This year's election campaign has got to be one of the most disappointing in recent history.
It may be the uptake of early votes holds a surprise for us yet but it is hard to escape the feeling that the country is sleepwalking its way toward the future.
It doesn't help that so-called leaders' debates are increasingly about the host rather than the combatants. Everything is so sanitised.
Dirty politics came as no surprise. The opportunism demonstrated by the participants merely confirmed a style of government foreign to everything New Zealanders have come to accept.
A country that lent two generations of its young men to two World Wars, which struck out with the people's support on a nuclear-free policy that is still in place and which has carved its own place in the rough-tough world out there, continues to find itself without a vision.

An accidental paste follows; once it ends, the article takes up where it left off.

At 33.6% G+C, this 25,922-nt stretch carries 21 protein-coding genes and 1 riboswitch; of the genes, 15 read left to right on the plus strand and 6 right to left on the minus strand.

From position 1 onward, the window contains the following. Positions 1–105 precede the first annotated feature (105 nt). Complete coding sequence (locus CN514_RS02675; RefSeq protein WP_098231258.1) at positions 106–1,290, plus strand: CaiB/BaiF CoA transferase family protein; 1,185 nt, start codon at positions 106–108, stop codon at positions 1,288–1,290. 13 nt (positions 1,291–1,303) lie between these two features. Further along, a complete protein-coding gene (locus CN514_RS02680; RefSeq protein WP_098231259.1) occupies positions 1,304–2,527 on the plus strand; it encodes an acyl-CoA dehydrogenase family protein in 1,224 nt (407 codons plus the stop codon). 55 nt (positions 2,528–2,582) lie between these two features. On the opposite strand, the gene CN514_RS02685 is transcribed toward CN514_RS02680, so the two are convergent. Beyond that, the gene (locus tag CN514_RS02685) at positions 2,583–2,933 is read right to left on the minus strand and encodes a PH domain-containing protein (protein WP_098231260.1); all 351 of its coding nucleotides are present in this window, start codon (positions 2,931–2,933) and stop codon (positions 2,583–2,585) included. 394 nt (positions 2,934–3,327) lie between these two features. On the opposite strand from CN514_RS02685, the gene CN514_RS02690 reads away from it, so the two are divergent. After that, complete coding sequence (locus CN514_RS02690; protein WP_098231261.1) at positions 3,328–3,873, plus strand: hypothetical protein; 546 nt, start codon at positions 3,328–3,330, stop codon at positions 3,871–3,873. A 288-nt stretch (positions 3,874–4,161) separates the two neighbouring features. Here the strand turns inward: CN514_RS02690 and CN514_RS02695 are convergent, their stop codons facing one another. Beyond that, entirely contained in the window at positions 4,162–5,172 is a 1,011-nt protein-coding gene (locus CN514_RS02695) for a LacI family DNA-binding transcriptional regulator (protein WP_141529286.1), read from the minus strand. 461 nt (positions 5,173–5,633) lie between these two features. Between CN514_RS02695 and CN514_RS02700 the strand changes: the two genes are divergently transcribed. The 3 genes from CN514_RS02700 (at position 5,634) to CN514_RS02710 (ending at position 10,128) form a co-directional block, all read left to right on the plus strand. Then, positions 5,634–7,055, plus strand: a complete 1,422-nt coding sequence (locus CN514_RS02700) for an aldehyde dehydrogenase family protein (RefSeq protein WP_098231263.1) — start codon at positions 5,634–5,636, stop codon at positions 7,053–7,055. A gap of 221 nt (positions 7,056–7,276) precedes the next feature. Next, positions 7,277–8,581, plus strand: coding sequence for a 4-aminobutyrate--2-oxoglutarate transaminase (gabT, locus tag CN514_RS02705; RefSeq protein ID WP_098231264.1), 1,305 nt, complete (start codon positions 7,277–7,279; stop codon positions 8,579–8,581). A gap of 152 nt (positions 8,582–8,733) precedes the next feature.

Neither of the leading parties have cared to demonstrate an illuminated path to the future in their election talk.
And one of those parties is heading towards taking New Zealand into a free-trade agreement, and probably the other party is in agreement, about which the voting public have no say whatsoever.
Is this government by the people, for the people?
Perhaps the best analysis of where New Zealand is heading was provided by Gordon Campbell in a piece that deserved far more coverage than it appears to have received. I have no qualms in putting a link to it here.
Frankly, New Zealand deserves better than what has been offered so far in the election campaign.
As Van Morrison so aptly put it, 'We've got to fight every day to keep mediocrity at bay'.